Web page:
[Skip to Navigation]
[Skip to Navigation Landing]
Other Articles
March 1938


Author Affiliations

From the Child Development Institute and the Department of Nutrition, Teachers' College, Columbia University.

Am J Dis Child. 1938;55(3):544-552. doi:10.1001/archpedi.1938.01980090092010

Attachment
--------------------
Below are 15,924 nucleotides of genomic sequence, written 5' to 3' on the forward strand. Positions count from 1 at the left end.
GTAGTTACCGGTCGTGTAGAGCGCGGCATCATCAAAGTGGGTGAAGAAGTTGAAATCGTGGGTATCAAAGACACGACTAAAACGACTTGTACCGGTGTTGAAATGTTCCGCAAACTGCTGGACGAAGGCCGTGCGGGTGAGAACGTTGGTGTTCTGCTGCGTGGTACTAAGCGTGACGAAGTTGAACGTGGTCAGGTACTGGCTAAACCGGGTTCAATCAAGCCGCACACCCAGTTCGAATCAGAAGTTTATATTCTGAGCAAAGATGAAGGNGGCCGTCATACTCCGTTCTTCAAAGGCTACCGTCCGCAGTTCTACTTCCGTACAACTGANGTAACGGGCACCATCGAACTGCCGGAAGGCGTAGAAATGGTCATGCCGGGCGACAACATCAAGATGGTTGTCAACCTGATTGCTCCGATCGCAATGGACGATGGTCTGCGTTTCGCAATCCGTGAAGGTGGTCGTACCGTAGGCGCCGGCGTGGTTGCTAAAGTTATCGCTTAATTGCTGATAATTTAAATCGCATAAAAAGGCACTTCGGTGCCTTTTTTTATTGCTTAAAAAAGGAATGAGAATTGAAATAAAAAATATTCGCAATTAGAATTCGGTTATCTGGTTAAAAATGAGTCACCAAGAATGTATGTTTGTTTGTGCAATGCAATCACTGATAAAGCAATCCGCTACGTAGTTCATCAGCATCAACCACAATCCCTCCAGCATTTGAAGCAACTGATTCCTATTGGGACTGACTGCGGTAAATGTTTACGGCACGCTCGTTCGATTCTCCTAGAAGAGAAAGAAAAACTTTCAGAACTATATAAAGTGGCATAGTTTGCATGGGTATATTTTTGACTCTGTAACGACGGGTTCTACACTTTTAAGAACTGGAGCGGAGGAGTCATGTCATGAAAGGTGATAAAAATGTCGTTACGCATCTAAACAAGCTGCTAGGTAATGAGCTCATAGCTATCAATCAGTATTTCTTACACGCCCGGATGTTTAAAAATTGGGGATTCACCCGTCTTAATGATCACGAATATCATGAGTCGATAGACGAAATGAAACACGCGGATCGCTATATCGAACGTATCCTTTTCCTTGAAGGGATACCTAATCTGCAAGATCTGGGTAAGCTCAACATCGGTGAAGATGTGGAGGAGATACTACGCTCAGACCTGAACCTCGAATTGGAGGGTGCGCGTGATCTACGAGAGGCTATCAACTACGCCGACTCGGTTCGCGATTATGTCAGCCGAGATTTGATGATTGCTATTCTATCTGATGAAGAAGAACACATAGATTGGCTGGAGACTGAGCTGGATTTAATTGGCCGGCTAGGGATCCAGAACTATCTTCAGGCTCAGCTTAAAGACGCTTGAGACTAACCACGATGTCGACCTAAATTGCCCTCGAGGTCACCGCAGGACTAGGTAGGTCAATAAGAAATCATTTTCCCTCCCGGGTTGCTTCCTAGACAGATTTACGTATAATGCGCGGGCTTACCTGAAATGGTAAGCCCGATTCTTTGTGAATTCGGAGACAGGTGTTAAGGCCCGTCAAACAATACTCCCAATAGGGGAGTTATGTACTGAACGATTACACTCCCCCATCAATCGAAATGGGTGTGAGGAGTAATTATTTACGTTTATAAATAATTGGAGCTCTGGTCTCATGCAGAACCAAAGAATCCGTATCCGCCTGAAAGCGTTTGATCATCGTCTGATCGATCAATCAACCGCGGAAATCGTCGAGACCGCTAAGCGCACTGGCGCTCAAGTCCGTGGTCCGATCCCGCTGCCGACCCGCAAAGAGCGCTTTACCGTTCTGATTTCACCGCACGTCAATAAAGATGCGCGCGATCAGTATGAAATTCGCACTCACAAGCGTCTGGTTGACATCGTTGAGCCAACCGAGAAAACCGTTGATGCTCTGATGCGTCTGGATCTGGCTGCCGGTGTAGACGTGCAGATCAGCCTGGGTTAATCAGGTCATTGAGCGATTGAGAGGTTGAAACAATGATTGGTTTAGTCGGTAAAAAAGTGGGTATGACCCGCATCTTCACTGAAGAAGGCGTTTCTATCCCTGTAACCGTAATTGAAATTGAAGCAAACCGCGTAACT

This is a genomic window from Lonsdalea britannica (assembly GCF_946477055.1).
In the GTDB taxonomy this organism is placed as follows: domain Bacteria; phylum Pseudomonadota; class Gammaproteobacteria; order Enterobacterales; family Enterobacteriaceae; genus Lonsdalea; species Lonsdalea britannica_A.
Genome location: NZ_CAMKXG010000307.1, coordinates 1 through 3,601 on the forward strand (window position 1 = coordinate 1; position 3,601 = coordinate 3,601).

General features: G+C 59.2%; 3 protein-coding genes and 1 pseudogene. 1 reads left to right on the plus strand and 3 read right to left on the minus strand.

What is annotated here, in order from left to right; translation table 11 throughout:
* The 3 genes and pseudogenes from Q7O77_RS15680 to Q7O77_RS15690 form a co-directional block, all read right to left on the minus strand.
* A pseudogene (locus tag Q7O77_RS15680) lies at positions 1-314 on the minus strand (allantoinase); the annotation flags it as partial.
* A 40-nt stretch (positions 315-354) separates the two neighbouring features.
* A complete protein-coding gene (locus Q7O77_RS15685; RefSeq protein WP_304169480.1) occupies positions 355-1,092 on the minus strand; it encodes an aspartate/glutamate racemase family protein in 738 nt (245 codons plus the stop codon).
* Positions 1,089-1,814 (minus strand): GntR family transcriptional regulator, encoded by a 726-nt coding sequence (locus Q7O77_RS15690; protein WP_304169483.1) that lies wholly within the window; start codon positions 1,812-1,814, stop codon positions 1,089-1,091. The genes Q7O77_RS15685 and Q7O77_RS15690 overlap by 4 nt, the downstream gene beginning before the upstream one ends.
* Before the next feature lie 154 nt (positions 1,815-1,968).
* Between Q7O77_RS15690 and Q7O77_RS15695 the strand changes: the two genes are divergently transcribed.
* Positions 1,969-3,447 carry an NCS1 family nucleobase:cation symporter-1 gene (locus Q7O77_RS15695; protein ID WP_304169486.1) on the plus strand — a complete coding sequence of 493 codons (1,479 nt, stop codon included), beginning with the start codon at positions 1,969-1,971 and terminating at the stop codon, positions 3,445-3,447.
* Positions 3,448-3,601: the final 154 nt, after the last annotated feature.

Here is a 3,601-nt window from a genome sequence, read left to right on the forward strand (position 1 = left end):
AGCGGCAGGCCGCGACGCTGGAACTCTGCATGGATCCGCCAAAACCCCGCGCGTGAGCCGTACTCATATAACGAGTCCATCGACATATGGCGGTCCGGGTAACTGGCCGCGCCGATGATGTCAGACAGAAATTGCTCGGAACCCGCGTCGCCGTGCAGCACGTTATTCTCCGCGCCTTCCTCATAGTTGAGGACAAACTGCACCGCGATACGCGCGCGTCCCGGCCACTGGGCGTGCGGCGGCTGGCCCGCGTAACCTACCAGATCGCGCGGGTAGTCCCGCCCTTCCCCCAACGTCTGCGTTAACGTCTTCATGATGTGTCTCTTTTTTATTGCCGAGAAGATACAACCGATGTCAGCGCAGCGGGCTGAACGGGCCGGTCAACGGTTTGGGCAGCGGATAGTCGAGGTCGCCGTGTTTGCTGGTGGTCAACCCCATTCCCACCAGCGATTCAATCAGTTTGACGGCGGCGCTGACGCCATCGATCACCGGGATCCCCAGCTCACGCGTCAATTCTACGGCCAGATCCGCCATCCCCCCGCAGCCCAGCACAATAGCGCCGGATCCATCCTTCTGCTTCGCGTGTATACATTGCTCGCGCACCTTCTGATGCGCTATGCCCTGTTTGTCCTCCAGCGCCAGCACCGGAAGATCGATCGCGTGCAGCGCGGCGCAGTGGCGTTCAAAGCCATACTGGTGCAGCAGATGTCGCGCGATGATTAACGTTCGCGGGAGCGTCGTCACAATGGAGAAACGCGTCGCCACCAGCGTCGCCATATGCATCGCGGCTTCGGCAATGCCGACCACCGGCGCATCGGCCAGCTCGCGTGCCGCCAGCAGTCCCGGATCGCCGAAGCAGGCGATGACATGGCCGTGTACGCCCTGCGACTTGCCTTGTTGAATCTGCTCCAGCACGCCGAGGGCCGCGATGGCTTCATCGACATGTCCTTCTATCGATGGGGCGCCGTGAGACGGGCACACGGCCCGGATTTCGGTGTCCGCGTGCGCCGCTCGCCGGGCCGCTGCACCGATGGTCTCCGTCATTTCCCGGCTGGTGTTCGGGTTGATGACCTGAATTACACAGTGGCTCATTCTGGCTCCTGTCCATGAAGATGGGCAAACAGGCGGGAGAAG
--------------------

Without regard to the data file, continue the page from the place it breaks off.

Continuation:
It is difficult to know at the present time how near to the actual intake an estimate of the vitamin B1 content of any diet is likely to be, owing to the natural variability in the chemical composition of food materials (which is known to be very wide in case of the vitamins), the comparatively small numbers of assays of vitamin B1 that have been done under identical conditions on any given food and the large number of foods for which quantitative data are lacking. Furthermore, there is increasing evidence that the loss of this vitamin in the preparation of food may be great. Munsell and Kifer1 found a 50 per cent loss in cooking broccoli; Funnell,2 a 25 per cent loss in cooking green peas only fifteen minutes, and Rose, Vahlteich, Funnell and MacLeod,3 a 40 per cent loss in the steaming and toasting